Phil Mickelson Is Flashing His Old Form — Good and Bad

February 3, 2016

Month No. 1 on the PGA Tour has invited questions about bounce–backs (Rory McIlroy) and burnout (Jordan Spieth). But one question looms largest as we pause amid the Phil Swing — last week’s Farmers Insurance Open, outside San Diego, and this week’s Waste Management Phoenix Open — during which the Tour visits Mickelson hometowns 1 and 1A, respectively.

How much does Lefty have left?

“I had a mistake here or there, but I’m having a lot of fun,” Mickelson, 45, said after carding an opening 69 on the South course at the Farmers. “I’m having a lot of fun playing because I feel like I’ve got control of the ball.”

Alas, Mickelson, who in the offseaon left Butch Harmon to retool his swing under relatively unheralded instructor Andrew Getson, showed in the second round he remains a work in progress. He hit a string of wayward wedge shots and bogeyed four of his last six holes for a 76 and missed the cut by two.

Twenty-somethings have been dominating the Tour for a few seasons now, but when it comes to making headlines, oldies such as Phil and Tiger Woods can still bring it. As you may have heard, Mickelson’s MC made more noise than just about anything else that happened at the Farmers. More, that is, than just about everything but the storm that rolled in on Sunday, causing three weather delays that forced a Monday finish, at the end of which Brandt Snedeker had prevailed.

First came Mickelson’s pre-tournament press conference, in which he ripped California’s namby-pamby Fair Political Practices Commission for deciding Mickelson couldn’t submit a bid to redesign the North course at Torrey Pines because he had discussions earlier with city planners.

Then a TV wag asked him about being an inspiration to 17-year-old Australian Ryan Ruffels, among other young players. Already in a feisty mood, Phil laid into Ruffels for blabbing to a newspaper reporter about getting into Mickelson’s pocket in a December match at Torrey Pines.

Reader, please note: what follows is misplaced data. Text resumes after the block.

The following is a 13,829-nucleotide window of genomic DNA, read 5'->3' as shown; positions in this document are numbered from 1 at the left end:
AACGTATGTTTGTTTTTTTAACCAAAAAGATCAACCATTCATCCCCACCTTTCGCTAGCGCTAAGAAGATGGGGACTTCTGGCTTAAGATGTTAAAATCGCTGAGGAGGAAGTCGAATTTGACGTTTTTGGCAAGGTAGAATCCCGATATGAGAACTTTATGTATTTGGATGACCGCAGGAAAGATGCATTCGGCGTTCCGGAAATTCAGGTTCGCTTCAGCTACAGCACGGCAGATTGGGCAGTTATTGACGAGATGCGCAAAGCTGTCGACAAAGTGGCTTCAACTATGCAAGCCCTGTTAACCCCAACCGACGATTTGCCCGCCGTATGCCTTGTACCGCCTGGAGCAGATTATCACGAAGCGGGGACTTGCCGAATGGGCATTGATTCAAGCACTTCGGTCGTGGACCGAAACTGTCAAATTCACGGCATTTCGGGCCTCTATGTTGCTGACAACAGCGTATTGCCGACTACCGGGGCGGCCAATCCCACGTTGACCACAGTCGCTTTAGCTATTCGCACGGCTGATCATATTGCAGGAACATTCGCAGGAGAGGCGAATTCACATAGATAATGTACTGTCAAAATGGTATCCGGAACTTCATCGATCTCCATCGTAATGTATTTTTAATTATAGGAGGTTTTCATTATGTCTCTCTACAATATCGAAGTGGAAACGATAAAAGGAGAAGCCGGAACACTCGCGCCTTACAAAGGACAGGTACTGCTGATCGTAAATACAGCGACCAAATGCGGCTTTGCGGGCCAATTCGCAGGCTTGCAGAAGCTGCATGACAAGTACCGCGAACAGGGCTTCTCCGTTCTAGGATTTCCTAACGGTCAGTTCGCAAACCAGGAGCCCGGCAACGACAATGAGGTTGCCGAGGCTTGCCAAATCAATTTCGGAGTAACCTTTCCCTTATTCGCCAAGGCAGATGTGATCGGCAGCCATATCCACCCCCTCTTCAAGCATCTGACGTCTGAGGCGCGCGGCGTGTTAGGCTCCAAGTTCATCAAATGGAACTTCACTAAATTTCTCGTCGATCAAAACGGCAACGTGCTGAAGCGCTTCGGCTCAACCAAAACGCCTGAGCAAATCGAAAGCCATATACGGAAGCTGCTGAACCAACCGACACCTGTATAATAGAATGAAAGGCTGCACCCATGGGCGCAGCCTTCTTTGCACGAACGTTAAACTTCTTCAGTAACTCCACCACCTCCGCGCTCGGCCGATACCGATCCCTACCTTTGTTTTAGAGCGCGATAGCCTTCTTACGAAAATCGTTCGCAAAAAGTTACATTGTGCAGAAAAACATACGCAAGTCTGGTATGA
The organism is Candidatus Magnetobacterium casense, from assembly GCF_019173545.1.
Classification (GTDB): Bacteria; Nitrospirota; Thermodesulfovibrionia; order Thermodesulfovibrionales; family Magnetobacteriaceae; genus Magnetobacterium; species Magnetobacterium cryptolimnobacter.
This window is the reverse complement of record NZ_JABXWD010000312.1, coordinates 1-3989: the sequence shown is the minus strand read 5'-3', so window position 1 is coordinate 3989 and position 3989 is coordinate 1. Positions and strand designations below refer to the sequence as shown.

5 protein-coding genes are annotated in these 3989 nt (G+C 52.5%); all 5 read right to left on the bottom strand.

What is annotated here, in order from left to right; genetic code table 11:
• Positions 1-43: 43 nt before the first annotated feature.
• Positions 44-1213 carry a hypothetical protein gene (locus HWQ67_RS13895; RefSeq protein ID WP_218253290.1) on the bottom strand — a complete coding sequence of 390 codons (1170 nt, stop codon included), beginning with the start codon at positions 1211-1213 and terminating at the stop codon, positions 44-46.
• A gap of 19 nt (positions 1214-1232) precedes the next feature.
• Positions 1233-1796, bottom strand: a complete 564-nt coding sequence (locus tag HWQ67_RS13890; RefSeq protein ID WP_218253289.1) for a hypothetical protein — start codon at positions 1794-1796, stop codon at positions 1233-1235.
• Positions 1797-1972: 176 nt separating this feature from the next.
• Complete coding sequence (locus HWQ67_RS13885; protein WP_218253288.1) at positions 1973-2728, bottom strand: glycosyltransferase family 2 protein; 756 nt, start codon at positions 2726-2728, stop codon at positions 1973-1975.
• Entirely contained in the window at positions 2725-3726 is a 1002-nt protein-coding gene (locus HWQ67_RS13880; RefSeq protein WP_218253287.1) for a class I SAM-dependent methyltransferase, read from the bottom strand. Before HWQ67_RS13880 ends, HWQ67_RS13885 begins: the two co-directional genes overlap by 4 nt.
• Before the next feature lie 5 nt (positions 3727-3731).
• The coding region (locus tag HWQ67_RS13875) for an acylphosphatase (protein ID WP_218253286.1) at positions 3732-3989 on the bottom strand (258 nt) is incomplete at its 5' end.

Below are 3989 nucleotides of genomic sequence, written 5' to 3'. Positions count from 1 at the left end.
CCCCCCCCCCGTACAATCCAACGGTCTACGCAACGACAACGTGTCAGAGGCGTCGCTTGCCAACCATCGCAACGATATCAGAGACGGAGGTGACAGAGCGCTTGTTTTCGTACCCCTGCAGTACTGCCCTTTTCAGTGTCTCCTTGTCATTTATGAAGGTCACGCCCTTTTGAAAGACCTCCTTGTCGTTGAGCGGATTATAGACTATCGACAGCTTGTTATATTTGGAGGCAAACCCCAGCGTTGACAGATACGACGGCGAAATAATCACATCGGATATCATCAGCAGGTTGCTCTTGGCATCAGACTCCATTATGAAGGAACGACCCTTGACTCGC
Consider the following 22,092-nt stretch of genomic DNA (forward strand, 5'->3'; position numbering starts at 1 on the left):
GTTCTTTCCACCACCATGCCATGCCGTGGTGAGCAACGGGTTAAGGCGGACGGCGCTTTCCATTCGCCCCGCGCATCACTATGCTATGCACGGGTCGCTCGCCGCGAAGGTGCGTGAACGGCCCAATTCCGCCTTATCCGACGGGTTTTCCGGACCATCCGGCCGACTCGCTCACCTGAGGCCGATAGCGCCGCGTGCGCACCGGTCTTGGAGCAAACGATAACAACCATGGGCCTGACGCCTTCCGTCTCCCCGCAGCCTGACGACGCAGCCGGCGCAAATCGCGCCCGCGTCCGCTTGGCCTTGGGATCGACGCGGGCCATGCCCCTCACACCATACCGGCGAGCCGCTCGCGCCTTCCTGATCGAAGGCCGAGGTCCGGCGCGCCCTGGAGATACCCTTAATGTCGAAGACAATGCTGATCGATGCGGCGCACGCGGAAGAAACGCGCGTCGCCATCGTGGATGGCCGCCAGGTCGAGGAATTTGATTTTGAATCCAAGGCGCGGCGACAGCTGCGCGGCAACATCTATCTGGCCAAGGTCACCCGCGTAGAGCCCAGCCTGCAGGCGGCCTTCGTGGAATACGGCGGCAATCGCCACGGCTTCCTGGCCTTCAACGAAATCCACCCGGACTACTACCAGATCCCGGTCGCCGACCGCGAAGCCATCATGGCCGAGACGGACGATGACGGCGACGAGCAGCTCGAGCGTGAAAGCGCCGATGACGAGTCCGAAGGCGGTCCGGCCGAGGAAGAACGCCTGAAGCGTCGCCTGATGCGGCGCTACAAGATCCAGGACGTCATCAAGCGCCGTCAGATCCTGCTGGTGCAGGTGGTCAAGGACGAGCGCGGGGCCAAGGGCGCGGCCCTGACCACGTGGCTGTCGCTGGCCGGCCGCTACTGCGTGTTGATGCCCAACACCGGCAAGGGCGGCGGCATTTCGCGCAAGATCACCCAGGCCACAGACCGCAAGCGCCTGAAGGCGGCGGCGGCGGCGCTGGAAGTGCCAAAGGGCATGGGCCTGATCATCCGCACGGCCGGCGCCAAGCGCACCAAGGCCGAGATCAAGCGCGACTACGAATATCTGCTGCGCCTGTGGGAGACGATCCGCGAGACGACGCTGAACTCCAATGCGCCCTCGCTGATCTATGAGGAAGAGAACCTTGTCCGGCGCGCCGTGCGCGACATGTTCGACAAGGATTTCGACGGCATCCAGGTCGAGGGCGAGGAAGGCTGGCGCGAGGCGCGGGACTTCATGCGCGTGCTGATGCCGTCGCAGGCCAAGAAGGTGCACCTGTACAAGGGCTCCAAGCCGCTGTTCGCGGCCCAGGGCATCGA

“He’s a very nice person,” Mickelson began, but Ruffels was young, he added, and had some things to learn on Tour. “You don’t discuss specifics of what you play for,” Mickelson said, “and you certainly don’t embellish and create a false amount just for your own benefit.”

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Now, as Mickelson heads to TPC Scottsdale, where he won in 1996, 2005 and 2013, Phil-watchers are wondering whether his clubs also might begin to make some news, and in so doing break a silence that has stretched more than two years. Early signs are positive. Coming off a T-3 at the CareerBuilder Challenge, Mickelson carded six birdies at Torrey South. He reached the green with a 285-yard 3-wood at the par-5 13th hole and two-putted for birdie. He hit a wedge to within a few feet at the par-4 14th. Then he hugged wife Amy in the gallery for luck en route to the 15th hole and proceeded to birdie that one too.

Phil was back! So was the excitement, and the dreaming began in earnest. If Mickelson could tie for second at the Masters without being in total command, as he did last year, then imagine what he could do if he knows where he’s hitting the ball? Then came Friday’s buzzkill.

Mickelson had no explanation, but here’s one: He is still prone to relapses during which stray tee shots lead to spectacular recovery shots until, of course, they lead to disaster. Old Phil isn’t going away quietly. The implosion of his second round at Torrey North, which he started on the back nine, was classic Mickelson. He drove into some gnarly rough left of the 12th hole, choked up on a hybrid, and squirted his second shot to within a few feet of the pin. He made the birdie putt.

He drove into the fairway bunker at the par-5 13th — “What are you doing!?” he yelled at himself — but still reached the green with an outrageous second shot and barely missed his eagle try. He tapped in for birdie. 

The round didn’t truly begin to get away from him until he three-putted for bogey at the par-3 17th, which seemed to inform his decision making thereafter. After losing his drive right at the par-5 18th, Mickelson tried to reach the green in two, but his shot came to rest under a wrought-iron fence. 

You’ve perhaps seen what came next: Mickelson stabbing at his ball, the club clanging against the fence, and the ball shooting into a greenside bunker. He three-putted for a 7. “I think I tried to force the issue a little bit,” he admitted. 

“I still felt like the swing was pretty easy,” he said. “I hit a lot of great drives around my second nine, and I don’t really know what to say, because it doesn’t — the score’s not how I feel like I’m starting to play.”

We’ve heard that a lot from Phil, just as we once heard it from Tiger. Should we believe him? Given Mickelson’s appeal, and with the party-all-the-time Waste Management Phoenix Open on tap, it’s more fun if we do.